Stochastic models underlying Croston's method for intermittent demand forecasting
AbstractIntermittent demand commonly occurs with inventory data, with many time periods having no demand and small demand in the other periods. Croston's method is a widely used procedure for intermittent demand forecasting. However, it is an ad hoc method with no properly formulated underlying stochastic model. In this paper, we explore possible models underlying Croston's method and three related methods, and we show that any underlying model will be inconsistent with the properties of intermittent demand data. However, we find that the point forecasts and prediction intervals based on such underlying models may still be useful.
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Bibliographic InfoPaper provided by Monash University, Department of Econometrics and Business Statistics in its series Monash Econometrics and Business Statistics Working Papers with number 1/03.
Length: 17 pages
Date of creation: Feb 2003
Date of revision:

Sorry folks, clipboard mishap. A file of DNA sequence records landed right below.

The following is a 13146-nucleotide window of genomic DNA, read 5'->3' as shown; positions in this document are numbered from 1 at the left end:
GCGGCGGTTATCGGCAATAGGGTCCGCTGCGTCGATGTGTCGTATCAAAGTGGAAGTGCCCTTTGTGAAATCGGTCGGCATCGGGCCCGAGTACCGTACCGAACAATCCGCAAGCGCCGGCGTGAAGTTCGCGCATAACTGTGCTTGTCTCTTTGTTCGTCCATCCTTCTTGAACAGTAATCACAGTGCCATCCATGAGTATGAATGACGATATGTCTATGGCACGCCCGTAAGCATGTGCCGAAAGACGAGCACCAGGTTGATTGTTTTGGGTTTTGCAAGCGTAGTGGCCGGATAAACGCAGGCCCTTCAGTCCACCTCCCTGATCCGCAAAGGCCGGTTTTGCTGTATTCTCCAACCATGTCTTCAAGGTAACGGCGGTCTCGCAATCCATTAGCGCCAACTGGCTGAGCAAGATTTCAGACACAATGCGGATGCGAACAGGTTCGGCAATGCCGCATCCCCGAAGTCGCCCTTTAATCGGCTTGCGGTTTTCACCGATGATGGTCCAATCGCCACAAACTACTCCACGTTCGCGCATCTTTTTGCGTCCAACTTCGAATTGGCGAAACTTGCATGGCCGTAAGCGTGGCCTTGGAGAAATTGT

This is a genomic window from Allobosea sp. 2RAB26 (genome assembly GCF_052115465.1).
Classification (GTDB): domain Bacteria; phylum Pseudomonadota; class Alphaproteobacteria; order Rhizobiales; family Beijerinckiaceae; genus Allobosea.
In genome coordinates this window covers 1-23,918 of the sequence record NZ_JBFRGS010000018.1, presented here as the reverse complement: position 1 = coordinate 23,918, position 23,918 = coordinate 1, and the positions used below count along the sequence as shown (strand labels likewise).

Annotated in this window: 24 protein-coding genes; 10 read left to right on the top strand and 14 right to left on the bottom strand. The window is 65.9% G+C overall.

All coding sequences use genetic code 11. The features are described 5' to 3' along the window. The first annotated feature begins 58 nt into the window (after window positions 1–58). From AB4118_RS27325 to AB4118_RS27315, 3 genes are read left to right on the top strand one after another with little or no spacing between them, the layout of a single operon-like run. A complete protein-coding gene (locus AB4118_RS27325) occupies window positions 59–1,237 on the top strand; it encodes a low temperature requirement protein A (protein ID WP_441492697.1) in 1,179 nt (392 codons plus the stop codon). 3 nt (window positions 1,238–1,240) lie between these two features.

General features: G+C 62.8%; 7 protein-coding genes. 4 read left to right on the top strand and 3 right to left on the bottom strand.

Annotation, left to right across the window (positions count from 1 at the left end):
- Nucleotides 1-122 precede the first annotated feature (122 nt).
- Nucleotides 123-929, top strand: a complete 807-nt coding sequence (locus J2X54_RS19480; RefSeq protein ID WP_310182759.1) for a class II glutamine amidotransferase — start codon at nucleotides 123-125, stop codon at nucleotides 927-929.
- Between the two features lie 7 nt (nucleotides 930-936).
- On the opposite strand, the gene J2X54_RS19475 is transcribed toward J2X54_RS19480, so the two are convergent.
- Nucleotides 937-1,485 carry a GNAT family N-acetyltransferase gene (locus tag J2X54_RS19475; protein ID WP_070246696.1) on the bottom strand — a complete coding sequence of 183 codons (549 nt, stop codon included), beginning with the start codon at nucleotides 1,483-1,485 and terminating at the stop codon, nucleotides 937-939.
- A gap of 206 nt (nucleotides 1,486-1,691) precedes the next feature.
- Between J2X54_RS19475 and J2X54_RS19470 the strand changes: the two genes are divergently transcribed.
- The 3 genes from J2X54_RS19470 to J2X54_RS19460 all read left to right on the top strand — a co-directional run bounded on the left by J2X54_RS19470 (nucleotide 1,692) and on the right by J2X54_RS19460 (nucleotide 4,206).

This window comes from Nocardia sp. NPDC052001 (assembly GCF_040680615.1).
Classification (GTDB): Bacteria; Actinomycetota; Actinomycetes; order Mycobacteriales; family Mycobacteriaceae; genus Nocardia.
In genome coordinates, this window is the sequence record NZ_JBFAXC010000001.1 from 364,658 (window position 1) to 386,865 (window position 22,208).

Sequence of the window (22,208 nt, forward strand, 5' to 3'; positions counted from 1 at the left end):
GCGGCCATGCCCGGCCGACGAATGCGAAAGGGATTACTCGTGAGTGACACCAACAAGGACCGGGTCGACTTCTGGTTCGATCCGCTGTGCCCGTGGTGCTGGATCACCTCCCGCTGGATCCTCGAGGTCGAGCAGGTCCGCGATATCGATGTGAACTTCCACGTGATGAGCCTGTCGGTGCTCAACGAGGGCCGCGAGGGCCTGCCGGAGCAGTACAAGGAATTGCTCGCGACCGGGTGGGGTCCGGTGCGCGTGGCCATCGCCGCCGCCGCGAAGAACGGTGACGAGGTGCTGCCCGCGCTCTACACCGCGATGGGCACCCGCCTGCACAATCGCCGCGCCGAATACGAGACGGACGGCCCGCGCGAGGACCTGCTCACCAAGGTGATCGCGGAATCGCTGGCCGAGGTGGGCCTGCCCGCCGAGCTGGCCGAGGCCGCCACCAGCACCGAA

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Postal: PO Box 11E, Monash University, Victoria 3800, Australia
Web page: http://www.buseco.monash.edu.au/depts/ebs/
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Other versions of this item:
- Rob J. Hyndman & Lydia Shenstone, 2005. "Stochastic models underlying Croston's method for intermittent demand forecasting," Journal of Forecasting, John Wiley & Sons, Ltd., vol. 24(6), pages 389-402.
- C53 - Mathematical and Quantitative Methods - - Econometric Modeling - - - Forecasting and Prediction Models; Simulation Methods
- C22 - Mathematical and Quantitative Methods - - Single Equation Models; Single Variables - - - Time-Series Models; Dynamic Quantile Regressions; Dynamic Treatment Effect Models
- C51 - Mathematical and Quantitative Methods - - Econometric Modeling - - - Model Construction and Estimation
This paper has been announced in the following NEP Reports:
- NEP-ALL-2003-02-18 (All new papers)
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- Lindsey, Matthew & Pavur, Robert, 2009. "Prediction intervals for future demand of existing products with an observed demand of zero," International Journal of Production Economics, Elsevier, vol. 119(1), pages 75-89, May.
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